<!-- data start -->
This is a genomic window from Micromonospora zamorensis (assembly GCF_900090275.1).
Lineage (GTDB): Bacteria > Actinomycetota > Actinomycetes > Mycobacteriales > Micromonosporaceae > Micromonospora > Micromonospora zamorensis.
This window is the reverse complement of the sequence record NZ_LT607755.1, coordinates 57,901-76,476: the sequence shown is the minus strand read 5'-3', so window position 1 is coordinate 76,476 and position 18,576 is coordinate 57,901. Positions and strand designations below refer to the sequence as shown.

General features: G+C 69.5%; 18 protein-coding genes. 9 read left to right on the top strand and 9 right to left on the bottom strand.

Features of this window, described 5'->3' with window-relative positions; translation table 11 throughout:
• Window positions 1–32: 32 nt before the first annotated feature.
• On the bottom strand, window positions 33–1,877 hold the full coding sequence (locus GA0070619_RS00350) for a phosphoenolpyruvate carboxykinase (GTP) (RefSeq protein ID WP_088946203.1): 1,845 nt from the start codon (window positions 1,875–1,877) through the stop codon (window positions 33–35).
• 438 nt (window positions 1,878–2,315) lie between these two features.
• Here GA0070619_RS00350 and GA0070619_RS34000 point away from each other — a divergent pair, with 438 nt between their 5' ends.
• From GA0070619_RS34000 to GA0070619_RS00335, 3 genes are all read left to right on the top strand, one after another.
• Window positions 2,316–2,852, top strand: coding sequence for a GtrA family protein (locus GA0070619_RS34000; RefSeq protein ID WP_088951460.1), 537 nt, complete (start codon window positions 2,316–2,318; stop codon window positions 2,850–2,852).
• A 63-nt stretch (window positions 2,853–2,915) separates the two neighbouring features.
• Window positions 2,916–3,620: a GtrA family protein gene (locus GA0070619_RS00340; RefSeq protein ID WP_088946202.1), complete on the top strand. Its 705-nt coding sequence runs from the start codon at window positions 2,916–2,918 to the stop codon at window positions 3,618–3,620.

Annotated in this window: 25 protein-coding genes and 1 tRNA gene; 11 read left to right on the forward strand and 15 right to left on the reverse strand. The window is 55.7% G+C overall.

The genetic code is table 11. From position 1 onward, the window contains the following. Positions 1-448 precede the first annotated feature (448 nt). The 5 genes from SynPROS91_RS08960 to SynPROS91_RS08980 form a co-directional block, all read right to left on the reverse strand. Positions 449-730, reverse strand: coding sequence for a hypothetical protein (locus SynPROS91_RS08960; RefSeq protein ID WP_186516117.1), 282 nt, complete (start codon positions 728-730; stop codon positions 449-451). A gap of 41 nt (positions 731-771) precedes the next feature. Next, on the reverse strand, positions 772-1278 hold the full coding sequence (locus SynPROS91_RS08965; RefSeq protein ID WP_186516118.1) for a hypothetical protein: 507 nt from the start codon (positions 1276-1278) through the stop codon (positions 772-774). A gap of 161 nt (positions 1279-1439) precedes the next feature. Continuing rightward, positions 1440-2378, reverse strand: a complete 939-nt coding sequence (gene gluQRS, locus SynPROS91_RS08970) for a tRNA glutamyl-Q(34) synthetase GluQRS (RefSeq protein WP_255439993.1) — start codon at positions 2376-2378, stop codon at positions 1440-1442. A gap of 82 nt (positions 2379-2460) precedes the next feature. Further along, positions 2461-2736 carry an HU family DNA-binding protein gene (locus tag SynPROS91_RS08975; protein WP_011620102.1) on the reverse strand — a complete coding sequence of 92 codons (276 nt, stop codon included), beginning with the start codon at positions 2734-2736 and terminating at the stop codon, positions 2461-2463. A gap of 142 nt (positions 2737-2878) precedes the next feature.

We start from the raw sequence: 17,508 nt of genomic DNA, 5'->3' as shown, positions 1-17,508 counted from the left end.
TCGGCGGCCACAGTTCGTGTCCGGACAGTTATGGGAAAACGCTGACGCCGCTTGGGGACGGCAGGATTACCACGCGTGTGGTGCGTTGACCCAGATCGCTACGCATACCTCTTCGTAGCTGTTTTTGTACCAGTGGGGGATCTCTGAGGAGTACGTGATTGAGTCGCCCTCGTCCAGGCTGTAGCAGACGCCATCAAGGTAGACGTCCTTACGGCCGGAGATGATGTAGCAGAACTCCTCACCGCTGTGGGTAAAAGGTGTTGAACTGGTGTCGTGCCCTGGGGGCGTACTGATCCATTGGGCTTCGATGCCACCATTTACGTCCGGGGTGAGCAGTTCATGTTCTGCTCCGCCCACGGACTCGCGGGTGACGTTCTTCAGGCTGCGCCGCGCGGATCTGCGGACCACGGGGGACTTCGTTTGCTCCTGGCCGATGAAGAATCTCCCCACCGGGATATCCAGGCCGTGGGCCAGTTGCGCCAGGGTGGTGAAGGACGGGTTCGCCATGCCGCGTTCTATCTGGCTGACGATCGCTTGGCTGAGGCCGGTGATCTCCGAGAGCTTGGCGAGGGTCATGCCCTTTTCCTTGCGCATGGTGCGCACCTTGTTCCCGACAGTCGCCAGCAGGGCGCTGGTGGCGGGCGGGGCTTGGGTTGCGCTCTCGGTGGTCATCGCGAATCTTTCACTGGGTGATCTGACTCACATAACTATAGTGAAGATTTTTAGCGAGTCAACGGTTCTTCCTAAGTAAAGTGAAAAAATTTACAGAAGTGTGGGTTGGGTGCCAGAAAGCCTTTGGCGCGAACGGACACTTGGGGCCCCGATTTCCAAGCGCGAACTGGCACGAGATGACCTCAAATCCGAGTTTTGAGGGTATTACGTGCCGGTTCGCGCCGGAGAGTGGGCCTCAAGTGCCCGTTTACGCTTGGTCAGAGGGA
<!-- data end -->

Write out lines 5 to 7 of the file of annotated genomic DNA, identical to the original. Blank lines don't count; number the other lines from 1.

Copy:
Features of this window, described 5'->3' with window-relative positions; translation table 11 throughout:
• Window positions 1–32: 32 nt before the first annotated feature.
• On the bottom strand, window positions 33–1,877 hold the full coding sequence (locus GA0070619_RS00350) for a phosphoenolpyruvate carboxykinase (GTP) (RefSeq protein ID WP_088946203.1): 1,845 nt from the start codon (window positions 1,875–1,877) through the stop codon (window positions 33–35).